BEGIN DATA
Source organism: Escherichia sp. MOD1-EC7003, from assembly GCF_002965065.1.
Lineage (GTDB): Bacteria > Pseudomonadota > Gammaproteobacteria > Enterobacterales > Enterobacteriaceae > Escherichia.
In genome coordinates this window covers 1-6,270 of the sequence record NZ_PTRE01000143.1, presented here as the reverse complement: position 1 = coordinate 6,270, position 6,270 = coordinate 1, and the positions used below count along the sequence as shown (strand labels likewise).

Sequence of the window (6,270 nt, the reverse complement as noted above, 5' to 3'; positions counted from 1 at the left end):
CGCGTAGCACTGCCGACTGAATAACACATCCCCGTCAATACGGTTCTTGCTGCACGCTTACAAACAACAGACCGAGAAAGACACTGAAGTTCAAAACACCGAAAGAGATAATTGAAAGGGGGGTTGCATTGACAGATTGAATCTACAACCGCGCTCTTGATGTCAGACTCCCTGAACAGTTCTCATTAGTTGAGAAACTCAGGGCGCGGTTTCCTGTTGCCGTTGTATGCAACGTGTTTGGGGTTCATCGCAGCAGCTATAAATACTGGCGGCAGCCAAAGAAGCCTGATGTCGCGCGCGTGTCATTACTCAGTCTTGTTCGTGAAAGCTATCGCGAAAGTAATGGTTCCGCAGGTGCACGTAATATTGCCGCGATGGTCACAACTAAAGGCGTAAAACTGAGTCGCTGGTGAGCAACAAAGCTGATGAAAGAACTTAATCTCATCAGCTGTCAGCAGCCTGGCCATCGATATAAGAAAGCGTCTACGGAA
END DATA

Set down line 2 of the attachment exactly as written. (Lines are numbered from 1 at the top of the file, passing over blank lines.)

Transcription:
Lineage (GTDB): Bacteria > Pseudomonadota > Gammaproteobacteria > Enterobacterales > Enterobacteriaceae > Escherichia.